Earlier today (24th Nov.), the Edinburgh International Festival today launched two engagement projects to boost arts access in schools across the capital and encourage the young people of Edinburgh to play on in the absence of live art. Play On: Music, in partnership with the City of Edinburgh Council’s Instrumental Service, sees instruments allocated to young and aspiring musicians across the city in place of those silenced by the cancellation of the 2020 Edinburgh International Festival.
A second project, Play On: Stages, involves the construction of outdoor stages in primary school playgrounds accompanied by bespoke engagement packages to support creative arts engagement. Global investment firm Aberdeen Standard Investments has supported the four stages being built as part of the project.
Play On: Music aims to remove the financial barriers to learning an instrument, provide equal opportunities for all pupils to discover music and inspire a new generation of musicians and audiences. The Edinburgh International Festival is committing to fund over 250 new instruments, which will be purchased from The Wind Section in Edinburgh.
To ensure the longevity and sustainability of the project, some of the funding will be used to repair and service the instruments, which will then be re-allocated to other pupils in the future.
The Instrumental Music Service currently does not have enough instruments to meet pupil demand, resulting in up to three pupils sharing one between them. This shortage is exacerbated by current Covid-safe guidelines, which prevent the sharing of instruments for safety and hygiene purposes.
By increasing the number of instruments available, the International Festival’s project ensures each individual pupil is provided an instrument for as long as they want it, allowing them to safely continue their lessons and find joy from their music tuition.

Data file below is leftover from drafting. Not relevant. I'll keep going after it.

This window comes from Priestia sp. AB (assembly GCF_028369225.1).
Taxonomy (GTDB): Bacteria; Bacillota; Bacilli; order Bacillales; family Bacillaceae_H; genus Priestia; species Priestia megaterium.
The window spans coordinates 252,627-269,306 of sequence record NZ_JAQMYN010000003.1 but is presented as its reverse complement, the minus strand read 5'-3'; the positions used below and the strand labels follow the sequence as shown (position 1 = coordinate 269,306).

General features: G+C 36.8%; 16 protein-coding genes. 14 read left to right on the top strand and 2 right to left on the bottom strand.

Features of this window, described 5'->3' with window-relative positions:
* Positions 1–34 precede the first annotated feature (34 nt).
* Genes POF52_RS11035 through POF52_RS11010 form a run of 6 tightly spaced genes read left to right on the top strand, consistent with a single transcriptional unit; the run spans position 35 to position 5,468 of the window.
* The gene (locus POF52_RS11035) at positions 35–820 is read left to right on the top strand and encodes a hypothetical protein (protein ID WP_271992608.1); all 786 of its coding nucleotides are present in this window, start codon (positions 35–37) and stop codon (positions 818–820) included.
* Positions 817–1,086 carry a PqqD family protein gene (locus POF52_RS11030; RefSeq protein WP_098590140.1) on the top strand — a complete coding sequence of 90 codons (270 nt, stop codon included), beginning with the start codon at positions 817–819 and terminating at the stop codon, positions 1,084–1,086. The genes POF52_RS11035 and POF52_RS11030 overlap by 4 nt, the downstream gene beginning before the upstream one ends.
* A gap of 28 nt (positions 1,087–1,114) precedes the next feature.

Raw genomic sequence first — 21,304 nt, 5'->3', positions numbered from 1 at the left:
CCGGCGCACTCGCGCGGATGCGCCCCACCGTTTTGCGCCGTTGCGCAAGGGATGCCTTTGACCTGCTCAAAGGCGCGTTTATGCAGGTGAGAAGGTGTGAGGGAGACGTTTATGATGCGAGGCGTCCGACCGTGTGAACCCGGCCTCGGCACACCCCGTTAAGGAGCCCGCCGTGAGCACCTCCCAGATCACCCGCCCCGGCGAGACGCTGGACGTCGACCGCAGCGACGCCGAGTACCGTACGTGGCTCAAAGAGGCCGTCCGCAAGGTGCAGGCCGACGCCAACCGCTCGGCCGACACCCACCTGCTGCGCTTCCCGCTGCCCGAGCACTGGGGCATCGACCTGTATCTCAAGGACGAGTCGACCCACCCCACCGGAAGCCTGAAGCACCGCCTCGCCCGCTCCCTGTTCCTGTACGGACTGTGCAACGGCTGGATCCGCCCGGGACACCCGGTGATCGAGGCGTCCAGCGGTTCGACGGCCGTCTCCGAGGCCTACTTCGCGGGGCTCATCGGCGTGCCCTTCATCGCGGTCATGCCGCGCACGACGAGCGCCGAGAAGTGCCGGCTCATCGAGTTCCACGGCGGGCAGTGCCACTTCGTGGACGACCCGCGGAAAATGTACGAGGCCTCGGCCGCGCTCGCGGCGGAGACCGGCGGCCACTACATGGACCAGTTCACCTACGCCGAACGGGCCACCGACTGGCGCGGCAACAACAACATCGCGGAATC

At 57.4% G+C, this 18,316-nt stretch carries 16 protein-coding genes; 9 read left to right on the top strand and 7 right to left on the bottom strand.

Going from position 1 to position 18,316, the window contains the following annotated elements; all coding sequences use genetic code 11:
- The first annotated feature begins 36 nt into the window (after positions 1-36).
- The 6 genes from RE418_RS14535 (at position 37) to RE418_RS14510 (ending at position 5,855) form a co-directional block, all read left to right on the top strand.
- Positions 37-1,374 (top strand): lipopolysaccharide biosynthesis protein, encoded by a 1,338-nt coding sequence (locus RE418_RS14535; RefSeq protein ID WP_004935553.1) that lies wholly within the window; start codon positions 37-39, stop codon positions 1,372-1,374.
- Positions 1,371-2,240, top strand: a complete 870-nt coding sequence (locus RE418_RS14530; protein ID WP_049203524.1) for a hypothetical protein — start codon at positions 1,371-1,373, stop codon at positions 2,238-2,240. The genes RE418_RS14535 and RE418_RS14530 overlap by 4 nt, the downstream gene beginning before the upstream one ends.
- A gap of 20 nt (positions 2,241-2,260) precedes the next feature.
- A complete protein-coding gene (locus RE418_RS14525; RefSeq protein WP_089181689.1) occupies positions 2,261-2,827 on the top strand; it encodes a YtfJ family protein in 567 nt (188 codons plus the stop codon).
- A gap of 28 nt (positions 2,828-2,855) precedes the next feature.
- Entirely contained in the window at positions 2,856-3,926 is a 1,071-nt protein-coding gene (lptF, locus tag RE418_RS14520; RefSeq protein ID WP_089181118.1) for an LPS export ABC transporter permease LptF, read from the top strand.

Play On: Music initially prioritises secondary school students who are due to sit SQA music exams in the next 12 months. The project also focuses on attracting new primary school pupils from lower income households who would like to start lessons but would not otherwise have the opportunity.
The second initiative, Play On: Stages, is a project building outdoor stage structures in consultation with schools, bringing playgrounds to life and providing teachers with a platform from which to develop learning and creative activities. The International Festival has created digital educational resources to help teachers introduce pupils to the stage and the different artforms that feature at the Festival each year.
Future activities will see pupils co-designing the backdrop of their stage followed by full engagement projects that seek to build an ongoing relationship between the schools and the creative arts.
Following a successful pilot at Hermitage Park Primary School, the International Festival has built stages at Lorne Primary School, Leith Primary School and St Mary’s RC (Leith) Primary School. Generous support from Aberdeen Standard Investments enabled the construction of the stages at the four schools, all of which are feeders for Leith Academy, the International Festival’s residency school.